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Abu Dhabi : Dwight Yorke is probably the most famous footballer from Trinidad and Tobago. He made a name for himself as a top striker with Manchester United, helping the club win the English Premier League and the Uefa Champions League titles during the '90s. He also helped his country reach the finals of the 2006 World Cup in Germany after beating Bahrain in the play-off.

Yorke, who is on a visit to Abu Dhabi to appear as a special guest on AD Sport's Arabic Barclays Premier League programming at the weekend, freely shared his views on his former club, the current England team, and the potential for taking the game to the next level in the UAE.

GULF NEWS: You have played for Man United. What do you think of their chances this season in both the Premier League and the Uefa Champions League?

DWIGHT YORKE: Over the years Manchester United have proved themselves. They are always going to be there — there or thereabouts. Chelsea might be favourite, but from my experience as a Manchester United player and as a fan, is that they like it when they are not the favourites.

They have a very good chance of winning the Premier League, but it will also be very difficult for them. Chelsea is playing some very good football, as is Arsenal.

Manchester United need to show their true colours and all their experience of winning trophies over the years.

Champions League is a different story. Barcelona have certainly been installed as favourites. Inter Milan will be very difficult. And, you can't discount Chelsea. It will be extremely difficult for Manchester United but, never say never.

After more than 25 years with United, do you think Sir Alex still has a future with the team? Or might a change be good for the team?

I've had the opportunity to go to Manchester United recently, see the inside of the club, see the players — how they are working together — and see the desire of the manager, and he's still got lots of desire. He still has lots of desire to win the Championship again, to be the all-time greatest team in the Premier League. He still has a lot of passion for the game.

Wayne Rooney signing the contract again shows he still has a lot of ambition. Rooney would want to know if Sir Alex would want to be there for a while longer.

The UAE have gone for a professional set-up in the last three years. What is your advice to the local players?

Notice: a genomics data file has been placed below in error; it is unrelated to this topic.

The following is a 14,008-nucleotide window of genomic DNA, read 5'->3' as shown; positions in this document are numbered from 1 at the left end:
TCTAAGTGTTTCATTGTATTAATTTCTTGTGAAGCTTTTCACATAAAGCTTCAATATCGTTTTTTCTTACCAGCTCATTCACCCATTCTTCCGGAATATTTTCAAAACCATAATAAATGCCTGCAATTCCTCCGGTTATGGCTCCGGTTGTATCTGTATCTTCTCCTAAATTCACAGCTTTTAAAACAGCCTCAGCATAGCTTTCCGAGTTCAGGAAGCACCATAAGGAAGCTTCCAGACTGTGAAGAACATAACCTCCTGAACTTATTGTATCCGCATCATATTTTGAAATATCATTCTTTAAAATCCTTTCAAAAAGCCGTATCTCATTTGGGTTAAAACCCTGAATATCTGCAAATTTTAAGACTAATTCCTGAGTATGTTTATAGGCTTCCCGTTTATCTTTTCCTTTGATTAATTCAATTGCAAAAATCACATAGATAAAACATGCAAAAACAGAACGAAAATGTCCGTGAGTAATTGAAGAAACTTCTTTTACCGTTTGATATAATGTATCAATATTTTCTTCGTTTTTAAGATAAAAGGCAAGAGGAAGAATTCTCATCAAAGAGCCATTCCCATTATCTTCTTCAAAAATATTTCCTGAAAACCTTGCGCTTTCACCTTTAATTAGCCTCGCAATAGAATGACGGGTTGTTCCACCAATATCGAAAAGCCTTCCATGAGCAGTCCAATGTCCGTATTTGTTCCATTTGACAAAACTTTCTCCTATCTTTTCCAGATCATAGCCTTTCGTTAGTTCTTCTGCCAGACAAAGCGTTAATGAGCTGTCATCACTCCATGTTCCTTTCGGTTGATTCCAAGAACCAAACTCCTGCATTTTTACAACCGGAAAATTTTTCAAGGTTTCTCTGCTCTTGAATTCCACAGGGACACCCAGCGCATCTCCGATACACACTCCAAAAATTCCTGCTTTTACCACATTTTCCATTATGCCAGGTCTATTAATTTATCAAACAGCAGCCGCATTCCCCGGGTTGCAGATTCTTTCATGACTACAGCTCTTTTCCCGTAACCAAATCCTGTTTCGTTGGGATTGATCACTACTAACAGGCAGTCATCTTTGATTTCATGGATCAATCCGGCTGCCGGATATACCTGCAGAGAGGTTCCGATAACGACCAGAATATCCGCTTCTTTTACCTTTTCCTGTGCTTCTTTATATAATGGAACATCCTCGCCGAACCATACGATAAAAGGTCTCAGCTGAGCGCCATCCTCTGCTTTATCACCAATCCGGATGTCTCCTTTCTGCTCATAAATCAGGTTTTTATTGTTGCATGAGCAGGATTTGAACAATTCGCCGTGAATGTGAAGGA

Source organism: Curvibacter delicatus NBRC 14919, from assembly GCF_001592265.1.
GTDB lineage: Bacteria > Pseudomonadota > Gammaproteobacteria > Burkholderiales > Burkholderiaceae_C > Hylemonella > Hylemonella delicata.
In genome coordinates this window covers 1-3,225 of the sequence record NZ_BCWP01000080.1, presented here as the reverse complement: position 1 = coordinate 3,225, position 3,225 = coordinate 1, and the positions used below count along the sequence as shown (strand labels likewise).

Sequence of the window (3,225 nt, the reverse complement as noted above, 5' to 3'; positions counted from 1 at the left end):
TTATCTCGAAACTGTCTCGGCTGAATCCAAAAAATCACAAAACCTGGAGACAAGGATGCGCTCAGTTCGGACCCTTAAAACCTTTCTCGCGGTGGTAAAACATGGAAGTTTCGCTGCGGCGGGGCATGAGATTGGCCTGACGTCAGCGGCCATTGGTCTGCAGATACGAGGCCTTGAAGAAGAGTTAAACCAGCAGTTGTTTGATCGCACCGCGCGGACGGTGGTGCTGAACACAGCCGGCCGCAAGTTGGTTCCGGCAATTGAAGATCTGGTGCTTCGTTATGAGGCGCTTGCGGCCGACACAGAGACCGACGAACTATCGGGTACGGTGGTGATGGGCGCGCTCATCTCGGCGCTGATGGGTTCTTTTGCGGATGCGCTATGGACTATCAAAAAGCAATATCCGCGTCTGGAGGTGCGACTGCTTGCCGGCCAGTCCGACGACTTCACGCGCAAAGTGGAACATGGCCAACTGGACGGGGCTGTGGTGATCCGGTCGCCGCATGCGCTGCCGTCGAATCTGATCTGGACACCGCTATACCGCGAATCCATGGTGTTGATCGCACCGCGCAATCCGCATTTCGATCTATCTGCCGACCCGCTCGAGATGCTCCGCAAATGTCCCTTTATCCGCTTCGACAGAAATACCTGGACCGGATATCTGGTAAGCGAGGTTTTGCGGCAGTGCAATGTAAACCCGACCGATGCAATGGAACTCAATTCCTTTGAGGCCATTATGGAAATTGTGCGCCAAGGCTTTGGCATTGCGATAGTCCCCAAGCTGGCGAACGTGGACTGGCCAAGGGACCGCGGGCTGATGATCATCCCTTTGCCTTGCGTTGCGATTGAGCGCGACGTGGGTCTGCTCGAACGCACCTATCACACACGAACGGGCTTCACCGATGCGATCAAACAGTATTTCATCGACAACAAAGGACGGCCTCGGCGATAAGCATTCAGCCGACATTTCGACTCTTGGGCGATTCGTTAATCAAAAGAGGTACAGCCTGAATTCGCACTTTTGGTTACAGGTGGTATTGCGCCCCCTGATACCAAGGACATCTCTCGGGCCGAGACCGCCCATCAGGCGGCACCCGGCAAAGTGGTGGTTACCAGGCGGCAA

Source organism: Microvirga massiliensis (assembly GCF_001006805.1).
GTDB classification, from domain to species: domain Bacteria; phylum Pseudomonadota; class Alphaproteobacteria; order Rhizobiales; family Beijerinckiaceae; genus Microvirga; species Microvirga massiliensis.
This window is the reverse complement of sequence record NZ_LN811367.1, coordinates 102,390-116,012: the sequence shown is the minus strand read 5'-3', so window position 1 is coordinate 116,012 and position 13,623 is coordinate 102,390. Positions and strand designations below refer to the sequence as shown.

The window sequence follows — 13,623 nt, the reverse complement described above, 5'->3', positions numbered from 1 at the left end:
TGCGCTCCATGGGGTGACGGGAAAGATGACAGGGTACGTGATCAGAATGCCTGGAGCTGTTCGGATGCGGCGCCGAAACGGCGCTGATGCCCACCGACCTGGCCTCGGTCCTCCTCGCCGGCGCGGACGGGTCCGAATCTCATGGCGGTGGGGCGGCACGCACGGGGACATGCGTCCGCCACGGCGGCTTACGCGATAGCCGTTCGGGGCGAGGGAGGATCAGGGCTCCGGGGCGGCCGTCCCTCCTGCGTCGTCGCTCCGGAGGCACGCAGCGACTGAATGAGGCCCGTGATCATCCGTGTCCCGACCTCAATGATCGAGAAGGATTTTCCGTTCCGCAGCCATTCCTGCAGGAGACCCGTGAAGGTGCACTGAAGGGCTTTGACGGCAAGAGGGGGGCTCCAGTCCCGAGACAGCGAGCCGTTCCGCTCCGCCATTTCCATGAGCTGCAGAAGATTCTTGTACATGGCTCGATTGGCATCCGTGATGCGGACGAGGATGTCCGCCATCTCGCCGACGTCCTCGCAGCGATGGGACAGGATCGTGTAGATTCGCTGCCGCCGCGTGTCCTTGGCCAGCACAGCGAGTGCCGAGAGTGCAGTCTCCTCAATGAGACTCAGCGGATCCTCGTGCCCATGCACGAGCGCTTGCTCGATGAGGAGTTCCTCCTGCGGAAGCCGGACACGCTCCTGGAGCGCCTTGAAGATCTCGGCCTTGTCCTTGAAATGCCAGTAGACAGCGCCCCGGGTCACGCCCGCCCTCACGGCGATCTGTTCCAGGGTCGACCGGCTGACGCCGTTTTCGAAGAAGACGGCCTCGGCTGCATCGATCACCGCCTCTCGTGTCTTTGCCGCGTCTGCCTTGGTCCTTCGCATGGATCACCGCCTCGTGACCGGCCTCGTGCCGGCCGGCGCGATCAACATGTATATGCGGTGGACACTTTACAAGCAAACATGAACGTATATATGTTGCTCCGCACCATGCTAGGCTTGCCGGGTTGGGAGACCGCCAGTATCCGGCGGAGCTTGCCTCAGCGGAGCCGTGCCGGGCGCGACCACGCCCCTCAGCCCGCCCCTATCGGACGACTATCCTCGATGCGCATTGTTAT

Any UAE player has to really enjoy playing. Has to enjoy playing in their own atmosphere, and show their potential and ability to overcome any difficulties in the league. Until they have shown the ability to master their own league, for anyone to break into the Premier League they would need to be exceptional. It is the most difficult league to play in.

With the league developing here, it is a great attraction for foreign players to come here for the weather, the climate and the way of life. It's one that may not attract ambitious players at this time — Premier League you want to test yourself against the very best — however, you can attract players who are at the end of their career, who can help raise the league's profile.

Over the years the league will improve and will attract the players with the experience of playing in the Premier League, and the local players will learn from them and see what it takes to become a Premier League player, and an international player.

I certainly think the UAE has the ability to attract those sorts of players. With it only being three years old, the future looks bright.

Like Trinidad and Tobago, the UAE have featured once in the finals of the World Cup. Do you think that using foreign players will help the country's game to improve or will such an approach deprive local players of their chances?

If you're looking to improve the local players you need to have a system in place to safeguard chances for local players. That might be rules to say that a certain number of foreign players are allowed in each team, rather than bringing in a whole bunch of foreign players.

Yes, foreign players do come in and improve the game, because of their status, because they have been playing in tougher leagues before and they can bring a lot to the table. That is important to improve, grow the league, but what is also important is to protect the local players, that the local players get enough playing time, and you can only do that by limiting the number of foreign players in the team — perhaps seven local players, and three foreign players, to add balance to the team and safeguard the local players, so they get enough time on the pitch.

England have not registered any international success since 1966. Do you think that they have to change their style of play or should the clubs sign fewer foreign players?

If you look at the England team they have world-class players throughout, but whether the system and mentality is right is another question.

I think it is a matter of belief and the system. Personally, from being in England for 22 years and seeing how England play, I think the formation needs to change, I think players are playing in the wrong positions, but that's just my opinion.

I think what they need to understand, that because they are England everyone is up for it.

It is the one team in the entire world that every team wants to play against, the one team everyone wants to beat. We did it in 2006 against England, and we're only a minor country when it comes to England, but yet England struggled against us.

They need to get it into their head that everyone wants to beat England, no matter if it's a friendly or international.